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Asian representation in movies: have things changed since 1997?by Isabella Chua
To find out, we combed through IMDb’s list of blockbuster movies from 1997 to 2018. We limited our sample to blockbuster movies because profits and mainstream appeal are often cited as reasons for casting a certain Hollywood actor, or the basis for not having a diverse cast.
Each rectangle represents a blockbuster movie. The thicker the rectangle, the higher the profit.
Subsequently, we categorised the starring cast into four categories — Asian, black, white, and others. The classification is not perfect; whenever the actor has mixed ethnicity that includes either black or Asian ancestry, we classified them as Asian or black. “Others” mainly consisted of actors with Latino or Native American ancestries. By virtue of blockbuster movies being mostly Hollywood produced, the “Asian representation” explored here is primarily of Asian-Americans. Nevertheless, because of Hollywood’s cultural impact, these onscreen stereotypes could eventually be taken for a fact as being the real-life depiction of the entire racial group.
Has diversity increased across the years?
We color each movie by the percentage of white and non-white starring cast in the movie. The darker the shade, the more non-white persons there are in the starring cast of the movie.
To no one’s surprise, the silver screen has historically been dominated by white actors, with only more diversity in recent years.
This development could be read as a collective shift in media towards inclusivity necessitated by criticism against Hollywood’s systemic “Straight White Men” club, or the success of minority-led productions in subscription-based media like Netflix, Amazon Prime, and Hulu.
In Hollywood movies, Asians are mostly represented by martial arts stars Jackie Chan and Jet Li, and Chow Yun Fat. Asian women are represented either as the mysterious and sexy Oriental, embodied by Maggie Q, or the capable no-nonsense sidekick played by Michelle Yeoh.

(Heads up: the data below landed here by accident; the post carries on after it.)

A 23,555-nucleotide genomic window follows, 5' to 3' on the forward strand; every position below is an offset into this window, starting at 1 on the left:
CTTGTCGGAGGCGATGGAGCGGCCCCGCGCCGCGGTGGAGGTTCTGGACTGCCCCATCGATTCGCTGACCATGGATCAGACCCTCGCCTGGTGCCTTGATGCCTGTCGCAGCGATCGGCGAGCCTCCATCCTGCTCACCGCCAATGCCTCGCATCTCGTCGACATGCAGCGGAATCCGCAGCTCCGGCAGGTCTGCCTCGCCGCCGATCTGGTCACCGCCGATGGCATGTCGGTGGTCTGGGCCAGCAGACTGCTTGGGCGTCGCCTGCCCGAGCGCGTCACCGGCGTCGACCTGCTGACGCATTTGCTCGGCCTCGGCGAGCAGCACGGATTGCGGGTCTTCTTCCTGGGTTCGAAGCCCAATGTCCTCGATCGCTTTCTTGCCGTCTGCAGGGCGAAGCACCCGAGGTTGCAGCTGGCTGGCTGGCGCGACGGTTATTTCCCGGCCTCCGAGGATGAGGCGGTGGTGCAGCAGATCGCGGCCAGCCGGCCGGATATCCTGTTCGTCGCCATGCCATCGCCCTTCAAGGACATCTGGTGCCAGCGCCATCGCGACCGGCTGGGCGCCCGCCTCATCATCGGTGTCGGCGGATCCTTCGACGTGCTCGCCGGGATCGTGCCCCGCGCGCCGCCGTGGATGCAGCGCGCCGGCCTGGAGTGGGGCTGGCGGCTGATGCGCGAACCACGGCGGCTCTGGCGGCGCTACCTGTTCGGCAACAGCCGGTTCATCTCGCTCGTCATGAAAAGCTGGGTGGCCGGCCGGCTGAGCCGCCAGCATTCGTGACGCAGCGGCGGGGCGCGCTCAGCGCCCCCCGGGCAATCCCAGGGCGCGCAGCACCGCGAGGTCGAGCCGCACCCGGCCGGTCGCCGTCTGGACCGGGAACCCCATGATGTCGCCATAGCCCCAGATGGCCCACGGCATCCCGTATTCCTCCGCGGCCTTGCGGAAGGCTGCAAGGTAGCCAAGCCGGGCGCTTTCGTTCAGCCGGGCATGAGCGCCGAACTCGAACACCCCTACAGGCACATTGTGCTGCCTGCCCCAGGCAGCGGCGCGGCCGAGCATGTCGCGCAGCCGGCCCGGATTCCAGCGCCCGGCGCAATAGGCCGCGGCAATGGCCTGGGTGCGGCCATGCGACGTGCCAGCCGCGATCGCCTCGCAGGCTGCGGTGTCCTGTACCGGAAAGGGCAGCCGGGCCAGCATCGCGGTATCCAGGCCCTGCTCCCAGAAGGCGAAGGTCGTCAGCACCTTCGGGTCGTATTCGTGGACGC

Representation of black people is better, but lacks variation. Just seven male black actors account for approximately 25% of all blockbuster movies starring black characters from 1997 to 2018.
Samuel L. Jackson
Another issue with minority representation is the whitewashing of characters. Blackface is still a problem but relegated mostly to fraternity and Halloween parties for now. Unfortunately for Asians, there has been tepid progress since the blatantly racist portrayal of I.Y. Yunioshi by Mickey Rooney in Breakfast at Tiffany’s, where the buffoon character conformed to Asian stereotypes of being buck-toothed and “speekee engrish”.
On the surface, Hollywood is telling “asian” stories, with asian actors via their adaptations of Japanese anime into real life action movies. But the protagonist, usually the hero of the story, is still mainly played by white actors.
Movies that have been accused of white-washing Asian characters
Power Rangers (2017)
Elizabeth Banks plays the villain Rita Repulsa, originally an Asian character in Mighty Morphin Power Rangers.
Ghost in the Shell (2017)
Scarlett Johansson received much flak for her portrayal of cyborg Motoko Kusanagi in “Ghost in the Shell”, where she was digitally altered to look more Asian.
Doctor Strange (2016)
Tilda Swinton as the Ancient One, originally a Tibetan male mystic in the comic series.
The Last Airbender (2010)
Noah Ringer and Nicola Peltz play Aang and Katara respectively.
Despite it being a clear example of racial erasure and whitewashing, the systematic underrepresentation of minorities have been rationalised away as a matter of film budget.
He echoes the conventional wisdom of Hollywood: we are not racist, we are just driven by profits.
This is true for movies from 1997 to 2007, where an all-white cast performed better in the box office. However from 2008 onwards, specifically from 2015 to 2017, movies with minority actors have fared better, and this trend coincides with increased minority representation in movies.
The simple truth is thus this: movies with minority casts cannot sell if there are not enough of such movies being made.
So what kinds of movies can Asians be found in?
Everybody Was Kung-fu Fighting
Asians find themselves mostly represented in the genre of war, fantasy, and action.
When we look deeper into the movies associated with fantasy, it is no wonder why.
Fantasy genre: Asian representation
Movies that only have Asians as the minorities in the fantasy genre can be classified in three ways: they are adaptations of Asian mythologies, wuxia movies (Chinese martial arts), and are set in Asia.
Movies based on Asian mythologies are often produced by Asian film studios, which tend to retell classical tales in modern ways using new cinematic technologies.
Hollywood produced movies tell a different type of story. In movies about wuxia, the plot usually revolves around a stoic warrior with a hidden agenda. For movies set in Asia, Asia is portrayed as an exotic or mystical land where the (oftentimes) white protagonist stumbles into in order to uncover some ancient treasures (The Mummy), or have to face off the Asian villain (Pirates of the Caribbean). The “all Asians know martial arts” trope is consistent throughout all categories, where the reserved character chooses to express himself—be it pain, love, hate, longing—through a sword fighting sequence rather than through speech.